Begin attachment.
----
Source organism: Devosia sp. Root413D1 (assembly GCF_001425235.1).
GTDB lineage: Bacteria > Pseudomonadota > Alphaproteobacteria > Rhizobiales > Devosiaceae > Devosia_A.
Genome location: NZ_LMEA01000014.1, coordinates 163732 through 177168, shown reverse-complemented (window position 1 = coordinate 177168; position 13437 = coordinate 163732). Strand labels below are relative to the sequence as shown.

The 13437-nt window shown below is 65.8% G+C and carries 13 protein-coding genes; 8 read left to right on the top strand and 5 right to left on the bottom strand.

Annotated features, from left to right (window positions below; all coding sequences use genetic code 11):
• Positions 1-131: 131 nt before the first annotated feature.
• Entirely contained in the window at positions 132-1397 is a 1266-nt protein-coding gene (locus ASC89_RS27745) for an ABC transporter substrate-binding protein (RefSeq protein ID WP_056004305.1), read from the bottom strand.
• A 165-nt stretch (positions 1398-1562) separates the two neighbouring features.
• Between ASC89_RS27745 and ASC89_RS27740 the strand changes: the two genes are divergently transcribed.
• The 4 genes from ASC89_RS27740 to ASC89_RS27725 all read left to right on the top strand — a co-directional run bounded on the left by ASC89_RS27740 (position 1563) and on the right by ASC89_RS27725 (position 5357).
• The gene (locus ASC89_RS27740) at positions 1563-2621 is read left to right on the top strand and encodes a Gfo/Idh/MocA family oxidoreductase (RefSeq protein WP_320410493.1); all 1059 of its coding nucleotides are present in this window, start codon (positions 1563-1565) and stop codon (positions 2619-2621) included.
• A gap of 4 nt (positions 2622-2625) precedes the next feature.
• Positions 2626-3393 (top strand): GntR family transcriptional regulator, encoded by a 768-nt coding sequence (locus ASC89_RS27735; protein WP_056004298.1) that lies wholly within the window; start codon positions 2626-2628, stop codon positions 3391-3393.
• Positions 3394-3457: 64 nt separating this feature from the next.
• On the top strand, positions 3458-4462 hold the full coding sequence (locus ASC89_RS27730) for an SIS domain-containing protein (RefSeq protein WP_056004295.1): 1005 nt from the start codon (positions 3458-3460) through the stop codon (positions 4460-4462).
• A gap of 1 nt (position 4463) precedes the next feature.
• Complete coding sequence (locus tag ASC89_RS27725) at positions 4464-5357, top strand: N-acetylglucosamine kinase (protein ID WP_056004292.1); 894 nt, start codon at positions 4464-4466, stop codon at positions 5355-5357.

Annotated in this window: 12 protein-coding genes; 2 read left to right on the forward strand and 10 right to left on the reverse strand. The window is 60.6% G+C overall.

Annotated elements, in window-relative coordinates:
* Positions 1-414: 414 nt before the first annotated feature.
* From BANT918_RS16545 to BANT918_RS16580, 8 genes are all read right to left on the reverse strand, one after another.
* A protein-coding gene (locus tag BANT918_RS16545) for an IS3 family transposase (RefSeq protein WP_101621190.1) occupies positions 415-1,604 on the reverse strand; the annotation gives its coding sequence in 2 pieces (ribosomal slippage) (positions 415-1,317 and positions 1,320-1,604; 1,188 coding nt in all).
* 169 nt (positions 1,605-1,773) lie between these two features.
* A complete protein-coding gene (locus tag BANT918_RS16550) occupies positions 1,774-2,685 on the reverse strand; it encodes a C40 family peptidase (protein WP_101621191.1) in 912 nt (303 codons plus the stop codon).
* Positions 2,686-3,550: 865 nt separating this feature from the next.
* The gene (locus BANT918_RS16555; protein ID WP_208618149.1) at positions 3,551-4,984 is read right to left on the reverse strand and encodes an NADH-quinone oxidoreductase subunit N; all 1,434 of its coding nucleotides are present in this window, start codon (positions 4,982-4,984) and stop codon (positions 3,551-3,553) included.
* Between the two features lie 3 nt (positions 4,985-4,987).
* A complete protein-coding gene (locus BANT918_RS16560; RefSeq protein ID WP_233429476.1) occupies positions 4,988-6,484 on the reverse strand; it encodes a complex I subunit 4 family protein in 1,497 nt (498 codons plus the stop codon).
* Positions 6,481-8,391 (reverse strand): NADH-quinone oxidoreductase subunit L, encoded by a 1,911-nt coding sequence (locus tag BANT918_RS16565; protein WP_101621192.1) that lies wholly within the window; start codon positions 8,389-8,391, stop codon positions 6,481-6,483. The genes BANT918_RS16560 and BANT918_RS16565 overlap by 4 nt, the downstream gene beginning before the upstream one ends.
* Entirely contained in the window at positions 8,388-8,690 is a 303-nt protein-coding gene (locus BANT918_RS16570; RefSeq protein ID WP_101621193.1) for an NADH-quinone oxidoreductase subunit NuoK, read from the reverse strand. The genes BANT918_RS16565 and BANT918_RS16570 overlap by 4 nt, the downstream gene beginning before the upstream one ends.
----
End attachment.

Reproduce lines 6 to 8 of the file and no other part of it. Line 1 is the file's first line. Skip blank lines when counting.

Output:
• Positions 1-131: 131 nt before the first annotated feature.
• Entirely contained in the window at positions 132-1397 is a 1266-nt protein-coding gene (locus ASC89_RS27745) for an ABC transporter substrate-binding protein (RefSeq protein ID WP_056004305.1), read from the bottom strand.
• A 165-nt stretch (positions 1398-1562) separates the two neighbouring features.